I was curious about the real, raw tango singing - and off we'd go to the remote suburbs to hear the real thing. In an old bar, a Chinese man would welcome us and ask for our names. While we waited at the back amongst the turmoil of smelly dogs, he would announce us from behind the bar as if we were royalty. Then, thin old ladies or little boys would step up onto a table and sing a tango. Very late at night or early in the morning I would be driven back to my quarters through the big silence of the sleeping city.
No children in the streets then, looking for garbage, searching for food in every bin or plastic bag they encounter. For eight years, I have been visiting this city to sing - and enjoyed it until this time. When I arrived in Buenos Aires last month I had quite recently performed with my trio for another child of Argentina. The Dutch Crown Prince Alexander had wed an Argentine girl called Maxima. Our trio was an example of good collaboration between the Netherlands and Argentina so it was decided that we would give a concert of them as an official wedding present. The wealthy elite of Holland sat and listened to us.

The royal couple was delighted, we chatted with them over a glass of wine after our concert. Nobody mentioned Argentina. Our Princess Maxima has Dutch nationality now. But Susanna and Fernando asked me to come over and perform with them in the Teatro Colon in a benefit concert for the children of Buenos Aires.

The City seemed the same as ever when I arrived that Sunday after the long flight from Dublin. It was winter and it was very hot. I recovered from my flight in the company of friends.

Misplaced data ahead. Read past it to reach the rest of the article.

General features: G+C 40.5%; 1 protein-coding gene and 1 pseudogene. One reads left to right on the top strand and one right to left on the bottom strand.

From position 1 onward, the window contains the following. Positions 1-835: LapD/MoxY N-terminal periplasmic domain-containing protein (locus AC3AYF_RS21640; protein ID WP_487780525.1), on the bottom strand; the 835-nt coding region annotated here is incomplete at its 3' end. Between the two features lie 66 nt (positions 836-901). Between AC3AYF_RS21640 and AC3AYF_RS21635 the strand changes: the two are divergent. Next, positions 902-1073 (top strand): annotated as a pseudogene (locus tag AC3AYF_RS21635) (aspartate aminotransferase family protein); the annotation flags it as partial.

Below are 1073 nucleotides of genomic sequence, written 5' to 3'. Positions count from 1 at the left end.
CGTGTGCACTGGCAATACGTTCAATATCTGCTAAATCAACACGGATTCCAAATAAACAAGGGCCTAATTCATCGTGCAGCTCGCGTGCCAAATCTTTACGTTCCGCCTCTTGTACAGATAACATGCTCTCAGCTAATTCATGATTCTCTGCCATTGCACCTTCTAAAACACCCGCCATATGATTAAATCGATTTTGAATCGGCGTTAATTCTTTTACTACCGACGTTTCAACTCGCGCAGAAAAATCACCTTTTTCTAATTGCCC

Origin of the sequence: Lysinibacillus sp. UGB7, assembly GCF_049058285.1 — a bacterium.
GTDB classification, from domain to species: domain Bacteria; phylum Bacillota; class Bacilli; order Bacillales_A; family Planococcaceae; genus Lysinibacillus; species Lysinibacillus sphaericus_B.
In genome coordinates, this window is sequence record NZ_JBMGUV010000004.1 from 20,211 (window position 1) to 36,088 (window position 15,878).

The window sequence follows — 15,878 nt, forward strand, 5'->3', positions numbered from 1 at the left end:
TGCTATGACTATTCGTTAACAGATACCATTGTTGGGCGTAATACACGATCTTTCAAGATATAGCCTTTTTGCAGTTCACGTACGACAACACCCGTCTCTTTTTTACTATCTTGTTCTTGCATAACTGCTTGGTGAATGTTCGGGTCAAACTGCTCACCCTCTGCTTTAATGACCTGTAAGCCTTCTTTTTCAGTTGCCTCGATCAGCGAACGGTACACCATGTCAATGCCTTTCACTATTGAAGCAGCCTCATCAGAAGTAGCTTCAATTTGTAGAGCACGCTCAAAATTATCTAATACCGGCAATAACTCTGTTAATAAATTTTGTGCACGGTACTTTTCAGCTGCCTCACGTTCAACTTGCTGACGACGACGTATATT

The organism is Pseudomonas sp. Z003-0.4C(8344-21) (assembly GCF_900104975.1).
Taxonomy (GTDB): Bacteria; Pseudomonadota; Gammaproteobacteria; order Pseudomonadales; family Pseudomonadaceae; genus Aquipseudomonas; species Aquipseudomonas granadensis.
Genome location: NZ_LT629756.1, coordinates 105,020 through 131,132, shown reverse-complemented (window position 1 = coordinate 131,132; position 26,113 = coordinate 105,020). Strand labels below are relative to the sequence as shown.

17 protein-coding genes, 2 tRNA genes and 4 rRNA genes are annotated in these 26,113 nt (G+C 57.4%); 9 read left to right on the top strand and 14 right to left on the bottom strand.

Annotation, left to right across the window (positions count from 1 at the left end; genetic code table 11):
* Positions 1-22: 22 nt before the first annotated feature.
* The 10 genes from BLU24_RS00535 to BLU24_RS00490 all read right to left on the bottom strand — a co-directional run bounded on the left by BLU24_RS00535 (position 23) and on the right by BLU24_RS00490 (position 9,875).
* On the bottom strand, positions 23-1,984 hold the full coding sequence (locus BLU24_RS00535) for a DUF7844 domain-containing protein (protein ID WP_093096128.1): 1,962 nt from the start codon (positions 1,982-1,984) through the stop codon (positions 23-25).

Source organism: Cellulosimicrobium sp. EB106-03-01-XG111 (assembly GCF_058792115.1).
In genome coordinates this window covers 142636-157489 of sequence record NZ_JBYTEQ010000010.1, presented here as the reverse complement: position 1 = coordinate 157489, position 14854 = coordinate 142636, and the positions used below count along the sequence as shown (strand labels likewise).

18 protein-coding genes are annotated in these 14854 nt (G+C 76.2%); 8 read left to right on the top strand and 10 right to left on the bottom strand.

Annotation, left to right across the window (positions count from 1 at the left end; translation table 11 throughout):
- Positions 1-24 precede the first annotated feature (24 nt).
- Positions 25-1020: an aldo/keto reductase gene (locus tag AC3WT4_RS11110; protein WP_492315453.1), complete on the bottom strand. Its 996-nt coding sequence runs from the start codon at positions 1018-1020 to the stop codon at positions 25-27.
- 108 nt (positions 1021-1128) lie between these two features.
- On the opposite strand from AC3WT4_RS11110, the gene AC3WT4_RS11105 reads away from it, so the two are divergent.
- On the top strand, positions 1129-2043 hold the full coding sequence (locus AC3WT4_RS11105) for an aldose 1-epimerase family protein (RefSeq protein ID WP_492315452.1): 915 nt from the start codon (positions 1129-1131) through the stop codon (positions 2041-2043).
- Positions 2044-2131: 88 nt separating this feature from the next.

Late in the afternoon, we went for a stroll. People came out of their houses to put a wide variety of garbage on the sidewalks. And then the Dickensian hordes arrived: children with dirty faces and torn clothes, not begging, totally focused on the garbage and the scraps of food it might contain.
The city lights were low, at night the cars were gone. Horses and carts roamed the city like phantoms of another era. The quiet drivers collected paper and scraps to sell for a bit of food. My pockets were full of worthless change which I deposited in the long rows of outstretched hands.

The economy is dead. The President Menem has sold his country. They talk and talk and find a million reasons the children do not care about. Clowns and fire-eaters perform at traffic lights. Coins are flung out of barely-opened car windows. People are frightened to go out, but they still come to us as we go to them.

We love to listen to the Indians singing in local bars and the people who drift over from the Bolivian mountains of from Paraguay. Our repertoire is always inspired by folk music and what famous composers made out of these healthy and beautiful tunes.
We are now, Susanna and I, travelling to Dublin to perform Luciano Berio's folk songs - the local songs from Europe and America that are so important to us. We travel in our music and we like people to travel with us. Even the hungry children of Argentina gave us a few songs in their sky-blue-painted kitchen as we visited them.

We shall be looking around for the Irish composers who want to arrange a few Irish folk songs for us. And we might pick up some tunes ourselves in a lovely pub. After the concert, that is.